Indian pilots to unite to raise fatigue woes after colleague's pre-flight death

By Riddhima Talwani and Aditi Shah

NEW DELHI (Reuters) - Hundreds of Indian airline pilots plan to form an association to challenge flying duty regulations they say cause fatigue and jeopardise safety after an IndiGo pilot collapsed and died before his flight.

Former pilots have taken to social media and newspaper columns to publicly raise concerns that airlines, though operating within regulatory frameworks, are stretching them to the brink as air travel booms in India.

The sudden death last week of an IndiGo pilot heightened those worries although India's biggest airline says he had a 27-hour break before duty and was in good health.

Captain Shakti Lumba, a retired vice president at IndiGo, has garnered the support of hundreds of pilots who plan to come together with an existing group of 600 to raise awareness and lodge concerns over fatigue with authorities and airlines.

"The main focus of the group will be compliance with international standards and recommended practices, flight safety and pilot fatigue - which is a clear and present danger to (the) safety of aircraft operations in India," said Lumba, who was involved in setting up IndiGo's operations from 2005.

India's aviation watchdog did not respond to a Reuters request for comment.

In the United States, regulators allow flights manned by two pilots to serve maximum duty time of 14 hours during the day and 9-10 hours for late-night flights. India does not differentiate on the basis of day or night-time and allows pilots to be on duty for 13 hours within a 24-hour span.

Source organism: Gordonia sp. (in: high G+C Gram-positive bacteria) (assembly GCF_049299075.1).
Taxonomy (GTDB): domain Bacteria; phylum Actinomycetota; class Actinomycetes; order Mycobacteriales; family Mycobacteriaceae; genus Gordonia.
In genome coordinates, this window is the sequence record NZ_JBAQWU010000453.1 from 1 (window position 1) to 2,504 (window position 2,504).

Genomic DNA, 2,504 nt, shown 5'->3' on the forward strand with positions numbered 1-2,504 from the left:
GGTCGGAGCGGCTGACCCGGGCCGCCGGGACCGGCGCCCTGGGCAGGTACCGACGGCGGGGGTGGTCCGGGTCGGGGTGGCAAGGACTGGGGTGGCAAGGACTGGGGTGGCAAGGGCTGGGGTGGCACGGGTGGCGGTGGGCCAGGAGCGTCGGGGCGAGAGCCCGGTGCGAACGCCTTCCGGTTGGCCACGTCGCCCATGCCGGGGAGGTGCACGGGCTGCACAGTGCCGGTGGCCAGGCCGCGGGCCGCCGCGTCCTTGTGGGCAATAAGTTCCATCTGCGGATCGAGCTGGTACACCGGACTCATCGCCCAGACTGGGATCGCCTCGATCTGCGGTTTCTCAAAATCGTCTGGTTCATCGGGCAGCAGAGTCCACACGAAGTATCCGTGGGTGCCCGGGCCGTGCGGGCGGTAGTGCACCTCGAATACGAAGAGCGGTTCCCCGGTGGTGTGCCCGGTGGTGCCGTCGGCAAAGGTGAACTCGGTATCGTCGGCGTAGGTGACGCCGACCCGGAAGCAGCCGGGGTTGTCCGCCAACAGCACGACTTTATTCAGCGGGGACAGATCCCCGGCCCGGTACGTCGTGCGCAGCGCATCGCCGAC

While airline pilot fatigue is a global problem, India is uniquely at the heart of the matter as the world's fastest-growing aviation market, where hundreds of new planes are on order by IndiGo and Tata group-owned Air India.

About a dozen Indian pilots with whom Reuters spoke in recent weeks shared worries not just about work hours but flight schedules they say are erratic and worsened sometimes by consecutive late-night departures without sufficient rest.

A Reuters review of a chat group with over 400 pilots showed growing stress after the IndiGo pilot's death. One pilot wrote "consecutive midnights are a killer", while another said "it's time to start fixing things that are ailing Indian aviation".

India's Vistara airline told Reuters that management of fatigue - which it says it has kept at among the lowest levels in the industry - remains a high "focus area". Vistara said duty timings for pilots are planned well within the norms to accommodate any unforeseen disruptions.

IndiGo, which operates 1,900 flights a day, said it has a comprehensive fatigue management system which tracks various parameters in line with international best practices.

Aviation Minister Jyotiraditya Scindia told Reuters in March that the government wants India, the world's most populous country, to become a global aviation hub and foresees "an explosion of air traffic".

(Reporting by Riddhima Talwani and Aditi Shah, additional reporting by Aditya Kalra in New Delhi and Rajesh Kumar Singh in Chicago; editing by Mark Heinrich)